Monarch of golden day and night-time’s silvery queen,
To live like spumes of spray whipped up by a typhoon
Or like the unyielding thorn upon a wind-lashed green.

Sorrow and joy are lifelong comrades travelling home,
My heart yields always to their joint pulsating call,
I am an emerald lawn where pairs of lions roam,
Upon my lips there is the taste of honey and of gall.

And finally I celebrate that ecstasy
Of dying in full strength within the midst of  strife,
Because desire exceeds my frame’s capacity,
And what I hold inside me bursts the bonds of life.

(translation by Sebastian Hayes)

I assumed Anna de Noailles  must have been a rebellious, tormented individual who published little in her lifetime — a sort of French Charlotte Mew —  and led the recommended late nineteenth century poète maudit existence. Imagine, then, my surprise — and to a certain extent chagrin —  when I discovered that she was in her lifetime extremely successful : an aristocrat fêted by Parisian literary high society, a friend of Proust, Rostand, Gide, Cocteau, Valéry, you name them. Leading artists painted her and Rodin sculpted her. Her first collection of verse Le Cœur Innombrable (‘The Numberless Heart’) was something of a literary sensation and, since, with her long black hair and piercing eyes, she was hauntingly beautiful as well, she attained for a while almost the sort of status of Princess Diana in our own era. Reputedly, a fashionable young man, Charles Demange, committed suicide out of unrequited love for her.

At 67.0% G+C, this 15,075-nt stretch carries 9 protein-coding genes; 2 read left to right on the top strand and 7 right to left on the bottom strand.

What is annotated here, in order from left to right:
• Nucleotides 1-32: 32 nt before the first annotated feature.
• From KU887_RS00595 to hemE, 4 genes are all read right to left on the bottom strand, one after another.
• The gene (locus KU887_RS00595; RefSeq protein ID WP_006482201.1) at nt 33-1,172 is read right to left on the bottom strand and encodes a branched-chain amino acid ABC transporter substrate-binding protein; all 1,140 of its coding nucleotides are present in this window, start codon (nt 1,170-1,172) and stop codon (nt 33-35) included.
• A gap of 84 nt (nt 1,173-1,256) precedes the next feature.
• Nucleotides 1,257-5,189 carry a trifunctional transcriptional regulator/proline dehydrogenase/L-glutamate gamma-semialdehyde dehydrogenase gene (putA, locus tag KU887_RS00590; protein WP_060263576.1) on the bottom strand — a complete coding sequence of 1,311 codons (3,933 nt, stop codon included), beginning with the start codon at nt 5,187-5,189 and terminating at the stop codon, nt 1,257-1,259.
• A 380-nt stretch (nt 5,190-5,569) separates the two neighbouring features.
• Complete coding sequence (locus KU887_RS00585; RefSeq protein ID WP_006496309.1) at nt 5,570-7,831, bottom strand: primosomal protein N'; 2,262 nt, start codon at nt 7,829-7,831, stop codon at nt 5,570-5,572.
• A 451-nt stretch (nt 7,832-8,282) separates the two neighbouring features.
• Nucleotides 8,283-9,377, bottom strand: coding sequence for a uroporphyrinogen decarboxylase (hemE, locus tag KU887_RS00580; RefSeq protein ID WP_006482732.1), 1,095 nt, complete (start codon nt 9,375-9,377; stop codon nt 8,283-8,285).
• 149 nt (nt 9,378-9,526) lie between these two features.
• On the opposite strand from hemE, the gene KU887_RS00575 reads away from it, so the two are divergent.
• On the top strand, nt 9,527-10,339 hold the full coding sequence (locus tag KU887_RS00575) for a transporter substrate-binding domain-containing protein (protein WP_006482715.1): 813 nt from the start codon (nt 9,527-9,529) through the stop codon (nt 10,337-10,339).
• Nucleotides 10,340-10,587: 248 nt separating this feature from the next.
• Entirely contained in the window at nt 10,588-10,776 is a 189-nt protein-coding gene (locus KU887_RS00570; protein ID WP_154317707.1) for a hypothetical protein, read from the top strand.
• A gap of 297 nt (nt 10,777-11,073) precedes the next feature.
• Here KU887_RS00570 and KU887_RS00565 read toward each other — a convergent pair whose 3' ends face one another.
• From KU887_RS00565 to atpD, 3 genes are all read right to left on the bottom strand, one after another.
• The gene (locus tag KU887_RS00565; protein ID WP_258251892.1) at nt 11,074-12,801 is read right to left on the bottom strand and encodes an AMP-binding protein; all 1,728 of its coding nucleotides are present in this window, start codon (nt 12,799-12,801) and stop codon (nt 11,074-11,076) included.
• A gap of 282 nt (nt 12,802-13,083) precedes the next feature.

One can only describe Anna de Noailles as a Romantic,  perhaps the last significant Romantic poet in French literature, and certainly the best female Romantic French poet. She has an edge which nineteenth-century Romantic writers like Lamartine, whom she resembles superficially, do not have because she was militantly atheistic and pantheistic, creating her own feminine version of Nietzsche’s tragic philosophy. She writes, for example,

Ils nous imposent l’âme, afin que lâchement
On détourne les yeux du sol, et qu’on oublie
Après l’injurieux ensevelissement,
Que sous le vin vivant tout est funèbre lie.

which I translate

They foist the soul upon us, so we cannot see
What’s underneath our feet, and in our cowardice
Deny our squalid end, the grim reality
That when the wine is drunk, there’s nothing but the lees.

Likewise, Anna de Noailles does not hide, indeed goes out of her way to emphasize, the dark side of passion : she writes, typically, “on aime plus âprement que l’on ne hait” where the ‘on’ refers to ‘woman’ — “We women love more violently than we hate”. She is also much more specific about sexual desire than male Romantic poets (including Byron) ever dared to be. The following remarkable poem, perhaps based on an affair with the writer Maurice Barrès, is the only poem I have ever come across (by a man or woman) which expresses female disappointment after sexual climax (because the male is unable to continue the experience)

The Aftermath

Above all, after climaxes the most intense
In our close-knit uniting, frenzied, barbarous,